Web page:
Zainab Salbi (Host):

True, but I truly, truly love your description of art. It’s true. It doesn’t have power dynamics.

Rosanne Cash:

I would call it the Divine. And also, it’s a space where you find no judgment, no gender discrimination, no racial discrimination, no religion discrimination, no discrimination at all. It’s a free space to allow yourself to be inspired. I used to imagine when I was a child that I had a little cave and that I could go into it. And that it had all of the books I wanted to read and the music I wanted to hear, and the pictures on the walls that I wanted to see. And the solitude that protected the creativity, because I deeply value my solitude. In fact, I wrote this piece once called “Architecture of the Soul” about artists having more than their fair share of mental illness and drug addiction and suicide, because we go into that space and we don’t know how to get back. And that solitude can lead you to depression, which can lead to despair; you have to be so careful once you enter in to stay open to the creativity without being open to darker psychic forces that could pull you under.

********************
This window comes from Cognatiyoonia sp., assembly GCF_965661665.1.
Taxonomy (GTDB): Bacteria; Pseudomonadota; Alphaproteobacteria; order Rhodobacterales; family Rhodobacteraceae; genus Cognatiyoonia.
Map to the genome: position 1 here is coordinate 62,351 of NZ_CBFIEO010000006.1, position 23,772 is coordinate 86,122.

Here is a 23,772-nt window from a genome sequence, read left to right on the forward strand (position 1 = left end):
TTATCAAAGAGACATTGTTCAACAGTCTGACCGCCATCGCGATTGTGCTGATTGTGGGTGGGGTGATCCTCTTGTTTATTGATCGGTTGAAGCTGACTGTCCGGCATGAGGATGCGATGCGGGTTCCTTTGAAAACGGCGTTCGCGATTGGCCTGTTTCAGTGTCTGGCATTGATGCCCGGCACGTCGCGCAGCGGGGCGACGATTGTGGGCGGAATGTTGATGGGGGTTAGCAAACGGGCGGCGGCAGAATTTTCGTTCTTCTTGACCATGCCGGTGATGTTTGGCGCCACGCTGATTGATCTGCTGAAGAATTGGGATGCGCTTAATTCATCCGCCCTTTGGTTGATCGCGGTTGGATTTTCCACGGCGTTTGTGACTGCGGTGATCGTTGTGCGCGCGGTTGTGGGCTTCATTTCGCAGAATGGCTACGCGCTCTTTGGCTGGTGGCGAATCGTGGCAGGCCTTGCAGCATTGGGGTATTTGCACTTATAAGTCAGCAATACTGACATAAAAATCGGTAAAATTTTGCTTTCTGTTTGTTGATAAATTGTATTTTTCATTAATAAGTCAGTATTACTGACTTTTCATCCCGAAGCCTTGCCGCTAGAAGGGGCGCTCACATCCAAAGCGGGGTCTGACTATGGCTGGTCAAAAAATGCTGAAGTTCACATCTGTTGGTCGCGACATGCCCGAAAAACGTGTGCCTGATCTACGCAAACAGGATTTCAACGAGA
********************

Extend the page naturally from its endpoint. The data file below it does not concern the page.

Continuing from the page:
Zainab Salbi (Host):

That explains actually a lot of artists who do suffer with that. Yeah, it does. Thank you. What keeps you, I mean, and let’s go into that. What has held you personally, soulfully in your highest moments of success or highest points of success? Because that can get . . . Right? You’re there, right? The world is yours and it’s people are clapping and what’s kept you grounded?

Rosanne Cash:

Well, first I want to say, that doesn’t mean I’m not prone to melancholy. I am. And I have to be very careful with melancholy. It can also be a tool for creativity, but it’s dangerous if you go too far down the road. What has kept me there? My children. I was self-destructive, I would say, before I had children. And then I realized, “Ah, I’m responsible for them.” And I’ve learned that one of a parent’s chief responsibility is to be optimistic because otherwise you damage their futures, right? And they have the whole world and all their potential ahead of them. I can’t be negative and self-destructive and take something away from who they are going to become. So they have been a lightning rod for me, the guiding force. Also just enough rest, a companion who supports me—my husband—my friends. I sew. I think doing tactile things are very helpful.

Zainab Salbi (Host):

You sew? What do you sew?

Rosanne Cash:

Well, I’m not a great seamstress by any stretch of the imagination, but I hand sew, embroidery and things.

Zainab Salbi (Host):

Way cool. Fantastic. My mom was a great seamstress, as a hobby, and I was like, “No!” My resistance of her, I was like, “No, I’m not doing it,” because she was such a good one at it, actually. So I’m fascinated by that. But talking about children, you have five children.